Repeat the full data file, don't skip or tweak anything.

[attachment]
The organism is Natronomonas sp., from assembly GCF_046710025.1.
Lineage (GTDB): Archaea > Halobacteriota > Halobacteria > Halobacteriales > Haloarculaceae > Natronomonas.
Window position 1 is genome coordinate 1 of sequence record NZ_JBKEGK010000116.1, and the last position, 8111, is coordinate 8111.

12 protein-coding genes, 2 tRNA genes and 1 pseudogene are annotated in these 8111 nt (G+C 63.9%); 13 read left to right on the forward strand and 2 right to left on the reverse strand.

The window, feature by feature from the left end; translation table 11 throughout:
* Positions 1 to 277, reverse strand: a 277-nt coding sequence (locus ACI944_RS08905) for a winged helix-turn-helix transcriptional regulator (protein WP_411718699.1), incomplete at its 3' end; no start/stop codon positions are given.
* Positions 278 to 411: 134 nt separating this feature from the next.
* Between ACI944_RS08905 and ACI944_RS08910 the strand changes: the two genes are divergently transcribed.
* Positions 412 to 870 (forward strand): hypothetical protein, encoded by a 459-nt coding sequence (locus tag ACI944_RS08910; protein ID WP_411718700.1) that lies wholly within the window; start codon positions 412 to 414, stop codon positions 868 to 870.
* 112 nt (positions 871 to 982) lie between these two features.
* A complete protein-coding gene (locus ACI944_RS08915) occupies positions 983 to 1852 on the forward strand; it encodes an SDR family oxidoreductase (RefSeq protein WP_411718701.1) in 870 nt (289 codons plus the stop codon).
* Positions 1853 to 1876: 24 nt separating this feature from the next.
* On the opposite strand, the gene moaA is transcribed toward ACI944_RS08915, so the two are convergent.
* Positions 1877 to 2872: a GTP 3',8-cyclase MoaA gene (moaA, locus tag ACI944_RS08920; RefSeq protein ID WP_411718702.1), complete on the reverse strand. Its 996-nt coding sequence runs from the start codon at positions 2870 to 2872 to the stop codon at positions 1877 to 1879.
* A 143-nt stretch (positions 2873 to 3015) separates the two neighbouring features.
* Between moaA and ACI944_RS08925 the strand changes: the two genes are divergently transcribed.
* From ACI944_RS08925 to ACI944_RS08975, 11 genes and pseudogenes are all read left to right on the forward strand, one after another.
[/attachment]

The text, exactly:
The organism is Natronomonas sp., from assembly GCF_046710025.1.
Lineage (GTDB): Archaea > Halobacteriota > Halobacteria > Halobacteriales > Haloarculaceae > Natronomonas.
Window position 1 is genome coordinate 1 of sequence record NZ_JBKEGK010000116.1, and the last position, 8111, is coordinate 8111.

12 protein-coding genes, 2 tRNA genes and 1 pseudogene are annotated in these 8111 nt (G+C 63.9%); 13 read left to right on the forward strand and 2 right to left on the reverse strand.

The window, feature by feature from the left end; translation table 11 throughout:
* Positions 1 to 277, reverse strand: a 277-nt coding sequence (locus ACI944_RS08905) for a winged helix-turn-helix transcriptional regulator (protein WP_411718699.1), incomplete at its 3' end; no start/stop codon positions are given.
* Positions 278 to 411: 134 nt separating this feature from the next.
* Between ACI944_RS08905 and ACI944_RS08910 the strand changes: the two genes are divergently transcribed.
* Positions 412 to 870 (forward strand): hypothetical protein, encoded by a 459-nt coding sequence (locus tag ACI944_RS08910; protein ID WP_411718700.1) that lies wholly within the window; start codon positions 412 to 414, stop codon positions 868 to 870.
* 112 nt (positions 871 to 982) lie between these two features.
* A complete protein-coding gene (locus ACI944_RS08915) occupies positions 983 to 1852 on the forward strand; it encodes an SDR family oxidoreductase (RefSeq protein WP_411718701.1) in 870 nt (289 codons plus the stop codon).
* Positions 1853 to 1876: 24 nt separating this feature from the next.
* On the opposite strand, the gene moaA is transcribed toward ACI944_RS08915, so the two are convergent.
* Positions 1877 to 2872: a GTP 3',8-cyclase MoaA gene (moaA, locus tag ACI944_RS08920; RefSeq protein ID WP_411718702.1), complete on the reverse strand. Its 996-nt coding sequence runs from the start codon at positions 2870 to 2872 to the stop codon at positions 1877 to 1879.
* A 143-nt stretch (positions 2873 to 3015) separates the two neighbouring features.
* Between moaA and ACI944_RS08925 the strand changes: the two genes are divergently transcribed.
* From ACI944_RS08925 to ACI944_RS08975, 11 genes and pseudogenes are all read left to right on the forward strand, one after another.